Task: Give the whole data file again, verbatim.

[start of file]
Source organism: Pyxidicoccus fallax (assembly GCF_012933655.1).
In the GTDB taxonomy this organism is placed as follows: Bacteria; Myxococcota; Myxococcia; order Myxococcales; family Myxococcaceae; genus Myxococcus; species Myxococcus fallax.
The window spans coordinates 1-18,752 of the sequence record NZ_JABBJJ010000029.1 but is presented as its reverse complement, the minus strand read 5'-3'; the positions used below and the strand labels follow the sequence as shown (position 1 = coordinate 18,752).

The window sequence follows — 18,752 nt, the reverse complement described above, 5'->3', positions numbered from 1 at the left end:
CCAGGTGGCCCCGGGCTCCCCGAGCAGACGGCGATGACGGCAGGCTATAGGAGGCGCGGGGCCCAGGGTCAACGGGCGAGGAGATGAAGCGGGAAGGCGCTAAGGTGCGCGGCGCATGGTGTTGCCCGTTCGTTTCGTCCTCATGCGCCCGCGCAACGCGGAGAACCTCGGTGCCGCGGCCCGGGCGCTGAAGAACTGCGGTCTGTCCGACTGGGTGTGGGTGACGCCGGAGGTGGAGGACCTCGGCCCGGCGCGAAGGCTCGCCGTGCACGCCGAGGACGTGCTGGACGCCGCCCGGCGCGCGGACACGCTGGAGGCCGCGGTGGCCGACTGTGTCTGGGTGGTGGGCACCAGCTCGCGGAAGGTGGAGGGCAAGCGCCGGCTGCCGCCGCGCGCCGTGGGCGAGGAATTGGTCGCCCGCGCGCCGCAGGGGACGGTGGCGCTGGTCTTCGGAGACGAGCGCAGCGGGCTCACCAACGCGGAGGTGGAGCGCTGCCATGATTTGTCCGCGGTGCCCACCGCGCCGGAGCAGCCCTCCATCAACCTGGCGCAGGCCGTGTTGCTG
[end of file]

Source organism: Pyxidicoccus fallax (assembly GCF_012933655.1).
In the GTDB taxonomy this organism is placed as follows: Bacteria; Myxococcota; Myxococcia; order Myxococcales; family Myxococcaceae; genus Myxococcus; species Myxococcus fallax.
The window spans coordinates 1-18,752 of the sequence record NZ_JABBJJ010000029.1 but is presented as its reverse complement, the minus strand read 5'-3'; the positions used below and the strand labels follow the sequence as shown (position 1 = coordinate 18,752).

The window sequence follows — 18,752 nt, the reverse complement described above, 5'->3', positions numbered from 1 at the left end:
CCAGGTGGCCCCGGGCTCCCCGAGCAGACGGCGATGACGGCAGGCTATAGGAGGCGCGGGGCCCAGGGTCAACGGGCGAGGAGATGAAGCGGGAAGGCGCTAAGGTGCGCGGCGCATGGTGTTGCCCGTTCGTTTCGTCCTCATGCGCCCGCGCAACGCGGAGAACCTCGGTGCCGCGGCCCGGGCGCTGAAGAACTGCGGTCTGTCCGACTGGGTGTGGGTGACGCCGGAGGTGGAGGACCTCGGCCCGGCGCGAAGGCTCGCCGTGCACGCCGAGGACGTGCTGGACGCCGCCCGGCGCGCGGACACGCTGGAGGCCGCGGTGGCCGACTGTGTCTGGGTGGTGGGCACCAGCTCGCGGAAGGTGGAGGGCAAGCGCCGGCTGCCGCCGCGCGCCGTGGGCGAGGAATTGGTCGCCCGCGCGCCGCAGGGGACGGTGGCGCTGGTCTTCGGAGACGAGCGCAGCGGGCTCACCAACGCGGAGGTGGAGCGCTGCCATGATTTGTCCGCGGTGCCCACCGCGCCGGAGCAGCCCTCCATCAACCTGGCGCAGGCCGTGTTGCTG